After a draft of the Dobbs decision was leaked in May, a group of Episcopal clergy and lay people developed an 11-page liturgical document titled “A Service of Lament and Healing,” which characterized the expected ruling as “a time of grief, fear, confusion, hurt, and lament.” Episcopal News Service reported that one of the authors of the liturgy expressed a hope that it would speak to people on all sides of the abortion issue, while acknowledging that some people will be put off by the title. “You know, you could be very happy about this decision and still recognize that people in your community are scared and are deeply wounded by it,” said the Very Rev. Katie Churchwell, dean of St. Paul’s Cathedral in Oklahoma City.

In contrast, the 2009 General Convention authorized the use of a 97-page liturgical document titled Rachel’s Tears, Hannah’s Hopes as part of the Enriching Our Worship series. The document approached the issues of childbirth and abortion from a variety of angles, with liturgies and prayers titled “Blessing of a Pregnant Woman,” “Mourning the Loss of a Pregnancy,” and “For Guidance in Decision-Making.”

The liturgies included “A Rite of Repentance and Reconciliation for an Abortion,” in which a penitent says “My past actions weigh heavily upon me. I seek God’s forgiveness and renewal in my life. … I mourn the life that was within me that I let go. I am haunted by what might have been. I humbly beg forgiveness of God and of Christ’s Church.”

Also in 2009, when the Very Rev. Katherine Ragsdale was appointed president and dean of Episcopal Divinity School, it was widely reported that she had given a speech two years earlier in which she proclaimed “abortion is a blessing and our work is not done.”  The speech took place in Birmingham, Alabama, following a failed attempt to shut down a clinic. Ragsdale specifically rejected the idea that abortion is ever a tragedy. “And when a woman becomes pregnant within a loving, supportive, respectful relationship; has every option open to her; decides she does not wish to bear a child; and has access to a safe, affordable abortion – there is not a tragedy in sight — only blessing,” she said.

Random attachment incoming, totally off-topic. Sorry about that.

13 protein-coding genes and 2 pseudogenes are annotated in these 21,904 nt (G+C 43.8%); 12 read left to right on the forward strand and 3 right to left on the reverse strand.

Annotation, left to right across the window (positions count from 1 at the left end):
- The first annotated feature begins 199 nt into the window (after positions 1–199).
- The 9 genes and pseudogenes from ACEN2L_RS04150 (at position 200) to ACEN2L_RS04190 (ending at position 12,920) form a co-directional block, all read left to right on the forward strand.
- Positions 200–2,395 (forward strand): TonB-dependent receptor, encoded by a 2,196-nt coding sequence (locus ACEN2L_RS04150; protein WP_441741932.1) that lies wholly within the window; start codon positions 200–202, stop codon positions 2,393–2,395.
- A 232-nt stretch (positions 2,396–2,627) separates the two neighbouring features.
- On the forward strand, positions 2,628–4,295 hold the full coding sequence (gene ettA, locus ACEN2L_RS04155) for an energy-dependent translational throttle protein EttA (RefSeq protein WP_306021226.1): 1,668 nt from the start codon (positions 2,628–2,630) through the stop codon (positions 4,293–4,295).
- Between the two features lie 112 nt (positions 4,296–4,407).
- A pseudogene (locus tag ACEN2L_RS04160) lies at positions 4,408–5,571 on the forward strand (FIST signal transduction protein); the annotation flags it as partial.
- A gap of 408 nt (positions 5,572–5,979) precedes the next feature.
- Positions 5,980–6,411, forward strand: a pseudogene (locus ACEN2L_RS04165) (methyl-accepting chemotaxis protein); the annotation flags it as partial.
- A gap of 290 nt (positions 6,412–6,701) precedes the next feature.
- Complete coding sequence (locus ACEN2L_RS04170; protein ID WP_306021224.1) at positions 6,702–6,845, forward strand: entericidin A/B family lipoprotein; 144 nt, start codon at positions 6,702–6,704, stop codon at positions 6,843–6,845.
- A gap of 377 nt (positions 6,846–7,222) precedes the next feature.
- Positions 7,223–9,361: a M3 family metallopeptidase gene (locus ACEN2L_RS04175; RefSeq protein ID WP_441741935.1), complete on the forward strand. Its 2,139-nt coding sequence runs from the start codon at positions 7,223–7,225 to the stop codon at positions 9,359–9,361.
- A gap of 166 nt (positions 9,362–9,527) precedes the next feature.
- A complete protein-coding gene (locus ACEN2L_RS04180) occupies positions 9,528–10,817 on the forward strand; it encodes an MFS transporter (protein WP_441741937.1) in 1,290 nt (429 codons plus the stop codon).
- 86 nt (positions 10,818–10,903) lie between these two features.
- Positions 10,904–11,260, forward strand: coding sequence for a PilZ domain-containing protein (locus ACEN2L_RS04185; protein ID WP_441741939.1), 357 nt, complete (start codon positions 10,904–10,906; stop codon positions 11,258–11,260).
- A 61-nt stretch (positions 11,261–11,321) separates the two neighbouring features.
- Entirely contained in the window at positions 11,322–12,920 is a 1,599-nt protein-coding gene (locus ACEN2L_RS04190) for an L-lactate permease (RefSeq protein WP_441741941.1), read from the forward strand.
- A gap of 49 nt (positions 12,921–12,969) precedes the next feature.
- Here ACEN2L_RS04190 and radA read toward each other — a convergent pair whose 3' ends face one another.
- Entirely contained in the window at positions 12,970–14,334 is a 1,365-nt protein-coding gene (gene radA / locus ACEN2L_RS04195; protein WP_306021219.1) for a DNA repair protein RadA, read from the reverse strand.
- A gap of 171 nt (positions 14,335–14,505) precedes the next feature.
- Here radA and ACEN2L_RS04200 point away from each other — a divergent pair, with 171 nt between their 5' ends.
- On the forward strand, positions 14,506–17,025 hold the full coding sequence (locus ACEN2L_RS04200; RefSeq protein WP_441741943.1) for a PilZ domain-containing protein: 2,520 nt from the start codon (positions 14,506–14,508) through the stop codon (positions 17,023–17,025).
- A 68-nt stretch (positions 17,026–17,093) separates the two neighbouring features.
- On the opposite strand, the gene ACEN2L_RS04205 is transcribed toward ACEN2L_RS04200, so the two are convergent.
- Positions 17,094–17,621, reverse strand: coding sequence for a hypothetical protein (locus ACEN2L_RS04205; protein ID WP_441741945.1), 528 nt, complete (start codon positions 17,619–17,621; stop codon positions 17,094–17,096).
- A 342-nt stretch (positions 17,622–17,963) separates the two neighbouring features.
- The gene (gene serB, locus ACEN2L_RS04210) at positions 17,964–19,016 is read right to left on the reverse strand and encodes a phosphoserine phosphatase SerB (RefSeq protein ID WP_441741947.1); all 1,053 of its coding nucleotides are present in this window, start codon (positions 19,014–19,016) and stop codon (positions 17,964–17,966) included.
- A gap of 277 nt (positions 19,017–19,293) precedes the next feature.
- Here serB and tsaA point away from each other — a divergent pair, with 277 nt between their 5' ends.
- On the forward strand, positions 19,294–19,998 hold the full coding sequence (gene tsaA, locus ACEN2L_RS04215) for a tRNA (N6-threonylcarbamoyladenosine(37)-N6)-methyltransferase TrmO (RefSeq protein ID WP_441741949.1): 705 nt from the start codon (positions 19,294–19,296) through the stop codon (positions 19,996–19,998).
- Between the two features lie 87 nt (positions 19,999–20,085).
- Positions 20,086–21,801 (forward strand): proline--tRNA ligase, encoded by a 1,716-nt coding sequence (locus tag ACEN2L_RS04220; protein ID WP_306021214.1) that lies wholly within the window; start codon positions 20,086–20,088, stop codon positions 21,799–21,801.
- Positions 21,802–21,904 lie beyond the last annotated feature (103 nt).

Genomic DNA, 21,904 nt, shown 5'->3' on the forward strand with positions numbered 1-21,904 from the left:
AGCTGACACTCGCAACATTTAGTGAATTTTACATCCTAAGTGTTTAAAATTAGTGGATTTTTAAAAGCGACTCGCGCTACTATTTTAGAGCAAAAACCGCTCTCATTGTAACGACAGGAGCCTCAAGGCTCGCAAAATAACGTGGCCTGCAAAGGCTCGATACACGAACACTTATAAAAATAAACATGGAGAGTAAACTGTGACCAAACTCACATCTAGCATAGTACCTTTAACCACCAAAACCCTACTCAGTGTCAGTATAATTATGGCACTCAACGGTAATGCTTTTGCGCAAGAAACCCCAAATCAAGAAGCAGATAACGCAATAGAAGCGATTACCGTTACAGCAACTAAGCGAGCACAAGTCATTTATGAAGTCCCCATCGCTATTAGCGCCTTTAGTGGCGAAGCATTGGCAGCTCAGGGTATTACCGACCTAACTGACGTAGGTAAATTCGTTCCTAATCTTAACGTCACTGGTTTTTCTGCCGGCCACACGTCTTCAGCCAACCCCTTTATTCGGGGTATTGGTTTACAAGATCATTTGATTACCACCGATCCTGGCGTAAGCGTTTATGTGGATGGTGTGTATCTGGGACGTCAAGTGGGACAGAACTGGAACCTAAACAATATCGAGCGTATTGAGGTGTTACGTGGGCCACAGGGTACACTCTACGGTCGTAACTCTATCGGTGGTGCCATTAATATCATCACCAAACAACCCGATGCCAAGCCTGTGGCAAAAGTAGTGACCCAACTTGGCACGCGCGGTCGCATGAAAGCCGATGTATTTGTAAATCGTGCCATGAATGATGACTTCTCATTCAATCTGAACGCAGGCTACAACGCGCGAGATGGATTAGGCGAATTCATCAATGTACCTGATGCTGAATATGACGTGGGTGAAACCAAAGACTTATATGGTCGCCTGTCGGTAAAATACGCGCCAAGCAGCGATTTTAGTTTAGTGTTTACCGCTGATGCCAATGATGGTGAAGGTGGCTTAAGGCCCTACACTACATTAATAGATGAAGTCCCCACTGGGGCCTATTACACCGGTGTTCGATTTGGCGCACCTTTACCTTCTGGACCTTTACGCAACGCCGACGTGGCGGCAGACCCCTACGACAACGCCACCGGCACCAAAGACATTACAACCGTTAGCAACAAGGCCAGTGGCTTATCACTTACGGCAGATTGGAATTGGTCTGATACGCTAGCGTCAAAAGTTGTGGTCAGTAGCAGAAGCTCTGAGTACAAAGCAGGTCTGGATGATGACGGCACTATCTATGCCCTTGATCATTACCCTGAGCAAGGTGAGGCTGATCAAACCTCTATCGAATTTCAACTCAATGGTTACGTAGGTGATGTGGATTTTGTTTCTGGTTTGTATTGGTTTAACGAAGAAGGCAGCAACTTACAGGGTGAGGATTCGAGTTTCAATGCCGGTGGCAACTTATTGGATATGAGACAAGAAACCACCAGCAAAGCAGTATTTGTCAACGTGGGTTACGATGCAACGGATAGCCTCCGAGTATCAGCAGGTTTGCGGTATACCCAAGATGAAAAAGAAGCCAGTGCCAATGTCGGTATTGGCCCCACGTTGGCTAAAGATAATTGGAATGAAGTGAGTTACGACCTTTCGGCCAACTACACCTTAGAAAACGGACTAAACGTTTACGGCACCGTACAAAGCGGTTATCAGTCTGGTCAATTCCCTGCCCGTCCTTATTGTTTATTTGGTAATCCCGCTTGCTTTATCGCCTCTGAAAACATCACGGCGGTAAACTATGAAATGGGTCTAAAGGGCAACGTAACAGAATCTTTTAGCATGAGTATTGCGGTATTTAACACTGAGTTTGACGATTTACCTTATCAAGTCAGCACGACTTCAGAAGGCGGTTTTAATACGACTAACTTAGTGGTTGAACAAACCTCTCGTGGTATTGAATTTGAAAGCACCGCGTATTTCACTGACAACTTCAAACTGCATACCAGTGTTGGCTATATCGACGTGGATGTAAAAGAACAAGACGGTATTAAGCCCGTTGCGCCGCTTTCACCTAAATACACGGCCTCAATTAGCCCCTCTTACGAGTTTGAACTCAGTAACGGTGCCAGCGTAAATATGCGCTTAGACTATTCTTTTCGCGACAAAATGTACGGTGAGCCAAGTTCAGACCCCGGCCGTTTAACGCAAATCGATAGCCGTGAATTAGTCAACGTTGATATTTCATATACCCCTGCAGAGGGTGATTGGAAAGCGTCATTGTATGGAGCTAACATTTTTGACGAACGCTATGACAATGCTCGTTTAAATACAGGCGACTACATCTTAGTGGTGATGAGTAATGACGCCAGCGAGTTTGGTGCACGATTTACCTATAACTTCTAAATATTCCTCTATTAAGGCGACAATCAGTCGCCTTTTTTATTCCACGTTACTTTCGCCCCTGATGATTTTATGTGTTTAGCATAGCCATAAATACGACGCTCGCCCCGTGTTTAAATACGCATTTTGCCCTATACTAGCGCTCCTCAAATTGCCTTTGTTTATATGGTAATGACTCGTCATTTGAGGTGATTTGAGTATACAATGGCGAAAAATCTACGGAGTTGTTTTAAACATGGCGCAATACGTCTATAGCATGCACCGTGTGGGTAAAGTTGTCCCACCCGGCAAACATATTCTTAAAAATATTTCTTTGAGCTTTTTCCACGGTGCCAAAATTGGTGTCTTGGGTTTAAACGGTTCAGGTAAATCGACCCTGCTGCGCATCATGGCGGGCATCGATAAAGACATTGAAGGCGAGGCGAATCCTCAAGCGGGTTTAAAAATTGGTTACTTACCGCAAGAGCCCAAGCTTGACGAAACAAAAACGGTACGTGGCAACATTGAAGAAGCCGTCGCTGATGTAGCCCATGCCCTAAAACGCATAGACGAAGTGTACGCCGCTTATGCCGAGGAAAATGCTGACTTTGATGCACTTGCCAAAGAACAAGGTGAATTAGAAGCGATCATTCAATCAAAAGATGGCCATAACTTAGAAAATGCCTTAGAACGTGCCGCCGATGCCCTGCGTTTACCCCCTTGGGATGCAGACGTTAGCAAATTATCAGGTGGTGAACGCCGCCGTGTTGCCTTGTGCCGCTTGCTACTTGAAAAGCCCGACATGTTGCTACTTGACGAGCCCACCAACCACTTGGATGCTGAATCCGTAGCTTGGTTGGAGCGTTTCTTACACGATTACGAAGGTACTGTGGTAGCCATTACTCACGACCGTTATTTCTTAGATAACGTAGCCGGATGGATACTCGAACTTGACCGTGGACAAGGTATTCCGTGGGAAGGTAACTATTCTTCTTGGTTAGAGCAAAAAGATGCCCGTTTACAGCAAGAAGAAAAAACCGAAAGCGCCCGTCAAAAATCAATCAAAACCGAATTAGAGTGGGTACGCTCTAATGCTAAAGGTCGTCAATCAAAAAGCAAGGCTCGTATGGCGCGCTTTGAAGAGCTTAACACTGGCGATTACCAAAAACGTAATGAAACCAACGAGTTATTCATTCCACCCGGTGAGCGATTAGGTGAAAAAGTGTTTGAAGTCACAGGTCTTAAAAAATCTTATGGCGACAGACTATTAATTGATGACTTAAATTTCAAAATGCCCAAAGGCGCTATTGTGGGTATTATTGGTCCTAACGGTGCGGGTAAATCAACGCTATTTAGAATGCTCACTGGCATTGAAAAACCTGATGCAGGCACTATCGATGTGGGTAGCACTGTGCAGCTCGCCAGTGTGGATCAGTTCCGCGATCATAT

A conservative website labeled her “the High Priestess of Abortion,” and for years to come hostile commentators would cite the speech as evidence of the decadence of the Episcopal Church. However, after extensive web research, TLC could find no evidence that any other Episcopalian had publicly expressed support for Ragsdale’s absolutist position. The closest example was on the blog of the Rev. Elizabeth Kaeton, who wrote in response to a 2014 comment on the speech: “I have seen that for some women, abortion is a great tragedy; for others it is a great blessing. Either way, it is not my decision to mourn or celebrate. It is only for me to support and continue to love.”

Ragsdale responded to the controversy on her personal blog, writing: “I would certainly never suggest (and I didn’t, actually – read it) that decisions about abortion are never morally complex and difficult. They often are.”

Ragsdale is a former chair of the Religious Coalition for Reproductive Rights (RCRC), an interfaith group that lists the Episcopal Church and the Episcopal Women’s Caucus as founding members. General Convention considered motions to withdraw from membership in RCRC in 2003 and 2006, both of which failed.

This website’s Covenant weblog has addressed the issue of abortion multiple times, most recently on June 28, four days after Dobbs. The Rev. Steve Rice writes that since 2016 he has buried 317 children, but known the names of only 10. “I believe life begins at conception and therefore I believe these children, whether they are called fetuses or products of conception, are human beings, made in the image and likeness of God,” he writes.